Cape Town

City dragged to court for over R20m due to ongoing Cape desalination plant spat – Cape Town

Cape Town – Managers at the desalination plant at the Waterfront intend to continue with litigation against the City due to the lack of progress in reaching a settlement.

Quality Filtration Services (QFS) is dragging the City to court, seeking over R20million in damages after contractual disputes.

The director of QFS, Musa Ndlovu, said: “In response to our papers submitted to the high court in July, the City of Cape Town responded with a plea on August 12.

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City of Cape Town vows to defend contractual dispute over desalination plant – Cape Town

The City of Cape Town Council says it filed an intention to defend a litigation battle with Quality Filtration Systems (QFS) in connection with contractual disputes over its desalination plants.

“It must be understood clearly that the city did not institute court proceedings, it was QFS,” the City of Cape Town Council said.

Mayoral committee member for water and waste services Xanthea Limberg said the city council did not intend to litigate through the media, but it was understood the two parties were in meetings trying to negotiate an out of court settlement. Last month, QFS lodged court papers in the Western Cape High Court.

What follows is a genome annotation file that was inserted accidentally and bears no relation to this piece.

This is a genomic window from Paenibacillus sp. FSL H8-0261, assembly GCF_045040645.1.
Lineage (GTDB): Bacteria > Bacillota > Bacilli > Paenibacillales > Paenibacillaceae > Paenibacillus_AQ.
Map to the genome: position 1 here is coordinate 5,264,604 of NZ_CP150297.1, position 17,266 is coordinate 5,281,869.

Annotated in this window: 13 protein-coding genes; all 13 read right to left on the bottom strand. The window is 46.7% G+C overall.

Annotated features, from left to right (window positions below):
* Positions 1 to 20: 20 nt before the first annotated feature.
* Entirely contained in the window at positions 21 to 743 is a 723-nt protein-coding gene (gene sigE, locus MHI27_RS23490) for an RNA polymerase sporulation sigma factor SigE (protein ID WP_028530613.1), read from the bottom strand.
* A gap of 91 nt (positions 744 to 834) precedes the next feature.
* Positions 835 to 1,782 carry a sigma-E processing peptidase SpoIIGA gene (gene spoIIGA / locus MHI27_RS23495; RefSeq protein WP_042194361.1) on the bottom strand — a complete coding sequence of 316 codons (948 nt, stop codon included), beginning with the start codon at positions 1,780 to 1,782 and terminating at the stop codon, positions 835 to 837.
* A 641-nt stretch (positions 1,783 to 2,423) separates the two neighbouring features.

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Desalination plant provider takes legal action against City of Cape Town – Cape Town

Cape Town – The company in charge of the desalination plant at the Waterfront is taking legal action against the City.

Quality Filtration Systems (QFS) lodged court papers in the Western Cape High Court on Thursday. 

QFS managing director Herman Smit said: “The plant is still not in operation as the contractual disputes have not been settled. The City has failed to clarify its legal position relative to the water to be injected. QFS have, via their legal advisor, formally advised the City that QFS does not believe the City is meeting its legal obligations to comply with the necessary water safety regulations.”

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Work to commence on R15bn Amdec Group Harbour Arch precinct – Cape Town

Good news for the Cape Town property market as work is set to commence on major new developments, among them the Amdec Group’s R15bn Harbour Arch precinct.

Early purchasers will be reaping the rewards of buying into Harbour Arch, but there is still value to be had with the second tower launching this year. 

It competes on a global scale in terms of quality and innovation, which means there is a fair expectation of it yielding consistently strong returns on investment.

(LINK).

Desalination plant ends contract with City of Cape Town, plans to sue – Cape Town

Quality Filtration Systems (QFS), the V&A Waterfront desalination plant owner, has terminated its water supply contract with the City of Cape Town and will pursue legal action. The City was notified of this decision on May 7, GroundUp reports.

“The City is disappointed with this unilateral decision and is now considering the legal ramifications,” the city said in a media statement on May 9.